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Cognitive processes related to reading and arithmetic Tang, Winnie

Abstract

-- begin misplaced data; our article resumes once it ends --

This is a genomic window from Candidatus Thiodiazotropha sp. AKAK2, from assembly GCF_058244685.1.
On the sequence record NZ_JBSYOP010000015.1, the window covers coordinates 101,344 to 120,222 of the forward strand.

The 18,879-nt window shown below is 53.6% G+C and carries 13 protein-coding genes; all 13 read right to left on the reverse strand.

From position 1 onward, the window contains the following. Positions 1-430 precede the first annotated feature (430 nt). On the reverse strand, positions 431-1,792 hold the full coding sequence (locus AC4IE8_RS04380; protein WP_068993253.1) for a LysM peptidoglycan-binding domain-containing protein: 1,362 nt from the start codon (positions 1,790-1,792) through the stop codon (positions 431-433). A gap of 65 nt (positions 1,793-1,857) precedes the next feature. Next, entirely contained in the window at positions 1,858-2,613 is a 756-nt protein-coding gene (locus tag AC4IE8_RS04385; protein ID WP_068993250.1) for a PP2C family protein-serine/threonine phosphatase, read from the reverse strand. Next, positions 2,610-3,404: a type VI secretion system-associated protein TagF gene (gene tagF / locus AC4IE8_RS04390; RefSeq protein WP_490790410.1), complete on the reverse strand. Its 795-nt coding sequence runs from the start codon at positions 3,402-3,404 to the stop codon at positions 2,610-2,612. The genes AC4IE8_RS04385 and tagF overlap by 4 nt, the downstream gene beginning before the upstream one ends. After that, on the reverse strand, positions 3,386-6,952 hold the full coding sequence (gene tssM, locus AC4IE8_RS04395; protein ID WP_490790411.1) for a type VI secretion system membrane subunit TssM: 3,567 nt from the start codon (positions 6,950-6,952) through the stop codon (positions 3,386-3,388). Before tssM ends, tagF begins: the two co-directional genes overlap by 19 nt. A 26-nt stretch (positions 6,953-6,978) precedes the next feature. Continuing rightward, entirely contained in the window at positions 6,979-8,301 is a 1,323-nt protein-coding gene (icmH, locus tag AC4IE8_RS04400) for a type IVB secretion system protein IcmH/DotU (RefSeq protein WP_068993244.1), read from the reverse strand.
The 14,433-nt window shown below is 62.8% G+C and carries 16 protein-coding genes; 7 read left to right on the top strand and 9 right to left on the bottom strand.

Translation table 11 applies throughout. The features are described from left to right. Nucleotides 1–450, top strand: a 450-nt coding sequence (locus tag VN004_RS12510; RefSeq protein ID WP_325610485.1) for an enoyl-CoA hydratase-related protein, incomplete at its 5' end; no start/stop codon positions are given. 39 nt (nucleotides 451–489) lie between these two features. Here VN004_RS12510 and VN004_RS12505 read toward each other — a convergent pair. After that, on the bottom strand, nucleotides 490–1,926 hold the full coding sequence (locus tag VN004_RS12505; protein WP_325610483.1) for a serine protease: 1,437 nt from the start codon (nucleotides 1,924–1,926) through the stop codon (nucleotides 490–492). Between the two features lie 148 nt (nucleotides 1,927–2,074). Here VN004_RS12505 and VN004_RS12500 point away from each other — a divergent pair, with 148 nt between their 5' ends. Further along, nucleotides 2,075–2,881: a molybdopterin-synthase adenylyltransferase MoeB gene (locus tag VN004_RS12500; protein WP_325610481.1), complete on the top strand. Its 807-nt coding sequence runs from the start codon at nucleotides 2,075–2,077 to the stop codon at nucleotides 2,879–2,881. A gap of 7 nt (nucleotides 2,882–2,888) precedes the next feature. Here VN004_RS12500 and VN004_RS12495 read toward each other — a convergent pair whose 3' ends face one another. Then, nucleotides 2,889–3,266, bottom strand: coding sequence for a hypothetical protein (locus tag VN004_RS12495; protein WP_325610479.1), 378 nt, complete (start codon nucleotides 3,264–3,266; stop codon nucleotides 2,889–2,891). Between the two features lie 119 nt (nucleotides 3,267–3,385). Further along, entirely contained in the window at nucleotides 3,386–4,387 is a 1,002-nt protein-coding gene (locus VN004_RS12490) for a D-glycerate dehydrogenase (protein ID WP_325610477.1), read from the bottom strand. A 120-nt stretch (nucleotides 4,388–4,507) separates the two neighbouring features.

This study explored the robustness of the low achievement approach for diagnosing learning difficulties in a group of one hundred and twenty-one grade 3 children in two inner city schools. The children were tested using standardized tests of achievement and experimental cognitive measures. The cognitive profiles of the low achievers, the children with difficulties in reading and/or arithmetic, were examined and the results showed that the defining feature in these low achievers was a phonological deficit. The Chi square tests in this study contributed to providing important information that was particularly useful for individual diagnosis. The pattern of association between low reading achievement and the measures tapping into phonological processing showed that there was little or no likelihood of being normally achieving in reading when the phonological processing skills were low. Three different cutoff points for low achievement were used reflecting differing levels of stringency. Children in the low groups, regardless of the cutoff points used, exhibited similar characteristics in terms of their cognitive deficits. Hierarchical regression analyses of the predictor variables related to reading and arithmetic revealed that phonological processing contributed to accounting for large proportions of unique variance in both reading and arithmetic. The findings in this study suggests that the phonological core deficit model for understanding reading difficulties is robust even in a population where there are confounding social variables associated with the children (e.g., low SES and ESL home background). As well, phonological processing also emerged as being important in contributing to children's achievement in arithmetic. The efficacy of the low achievement approach was affirmed in this study: children with cognitive processing deficits related to reading or arithmetic were identified using a low cutoff of somewhere around or below the 25th percentile in standardized achievement tests. Furthermore, using the low achievement approach had the benefit of avoiding biases previously identified in IQ-achievement discrepancy definitions of learning disability.

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